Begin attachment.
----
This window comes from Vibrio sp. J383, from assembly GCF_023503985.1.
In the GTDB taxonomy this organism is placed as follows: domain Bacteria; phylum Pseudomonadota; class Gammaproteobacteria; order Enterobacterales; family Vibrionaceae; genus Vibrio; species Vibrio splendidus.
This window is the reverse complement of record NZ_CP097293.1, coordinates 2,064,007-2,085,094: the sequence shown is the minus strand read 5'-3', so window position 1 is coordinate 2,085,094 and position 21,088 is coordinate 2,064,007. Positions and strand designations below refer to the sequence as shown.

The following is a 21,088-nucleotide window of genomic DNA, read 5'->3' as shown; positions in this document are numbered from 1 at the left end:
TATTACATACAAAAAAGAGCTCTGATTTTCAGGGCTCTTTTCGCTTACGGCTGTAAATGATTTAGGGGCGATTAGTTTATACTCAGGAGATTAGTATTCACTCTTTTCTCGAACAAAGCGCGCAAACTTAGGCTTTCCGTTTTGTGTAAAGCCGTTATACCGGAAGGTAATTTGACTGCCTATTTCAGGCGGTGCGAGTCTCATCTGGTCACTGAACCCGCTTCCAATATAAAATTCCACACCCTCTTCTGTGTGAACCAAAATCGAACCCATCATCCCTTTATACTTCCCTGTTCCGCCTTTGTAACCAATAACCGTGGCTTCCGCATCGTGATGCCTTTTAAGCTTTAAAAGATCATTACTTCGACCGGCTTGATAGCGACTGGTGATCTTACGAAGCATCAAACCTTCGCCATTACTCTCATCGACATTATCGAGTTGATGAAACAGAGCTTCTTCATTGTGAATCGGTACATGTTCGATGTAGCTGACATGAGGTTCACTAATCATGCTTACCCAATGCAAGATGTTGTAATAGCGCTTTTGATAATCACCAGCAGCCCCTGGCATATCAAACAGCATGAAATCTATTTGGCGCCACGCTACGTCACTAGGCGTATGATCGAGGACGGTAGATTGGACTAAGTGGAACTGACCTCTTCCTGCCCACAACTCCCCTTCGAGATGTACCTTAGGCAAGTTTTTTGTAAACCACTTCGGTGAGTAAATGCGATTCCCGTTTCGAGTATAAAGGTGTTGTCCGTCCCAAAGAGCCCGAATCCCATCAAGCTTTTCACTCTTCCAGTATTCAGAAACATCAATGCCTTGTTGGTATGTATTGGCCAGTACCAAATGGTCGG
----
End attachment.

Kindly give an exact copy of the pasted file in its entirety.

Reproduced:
This window comes from Vibrio sp. J383, from assembly GCF_023503985.1.
In the GTDB taxonomy this organism is placed as follows: domain Bacteria; phylum Pseudomonadota; class Gammaproteobacteria; order Enterobacterales; family Vibrionaceae; genus Vibrio; species Vibrio splendidus.
This window is the reverse complement of record NZ_CP097293.1, coordinates 2,064,007-2,085,094: the sequence shown is the minus strand read 5'-3', so window position 1 is coordinate 2,085,094 and position 21,088 is coordinate 2,064,007. Positions and strand designations below refer to the sequence as shown.

The following is a 21,088-nucleotide window of genomic DNA, read 5'->3' as shown; positions in this document are numbered from 1 at the left end:
TATTACATACAAAAAAGAGCTCTGATTTTCAGGGCTCTTTTCGCTTACGGCTGTAAATGATTTAGGGGCGATTAGTTTATACTCAGGAGATTAGTATTCACTCTTTTCTCGAACAAAGCGCGCAAACTTAGGCTTTCCGTTTTGTGTAAAGCCGTTATACCGGAAGGTAATTTGACTGCCTATTTCAGGCGGTGCGAGTCTCATCTGGTCACTGAACCCGCTTCCAATATAAAATTCCACACCCTCTTCTGTGTGAACCAAAATCGAACCCATCATCCCTTTATACTTCCCTGTTCCGCCTTTGTAACCAATAACCGTGGCTTCCGCATCGTGATGCCTTTTAAGCTTTAAAAGATCATTACTTCGACCGGCTTGATAGCGACTGGTGATCTTACGAAGCATCAAACCTTCGCCATTACTCTCATCGACATTATCGAGTTGATGAAACAGAGCTTCTTCATTGTGAATCGGTACATGTTCGATGTAGCTGACATGAGGTTCACTAATCATGCTTACCCAATGCAAGATGTTGTAATAGCGCTTTTGATAATCACCAGCAGCCCCTGGCATATCAAACAGCATGAAATCTATTTGGCGCCACGCTACGTCACTAGGCGTATGATCGAGGACGGTAGATTGGACTAAGTGGAACTGACCTCTTCCTGCCCACAACTCCCCTTCGAGATGTACCTTAGGCAAGTTTTTTGTAAACCACTTCGGTGAGTAAATGCGATTCCCGTTTCGAGTATAAAGGTGTTGTCCGTCCCAAAGAGCCCGAATCCCATCAAGCTTTTCACTCTTCCAGTATTCAGAAACATCAATGCCTTGTTGGTATGTATTGGCCAGTACCAAATGGTCGG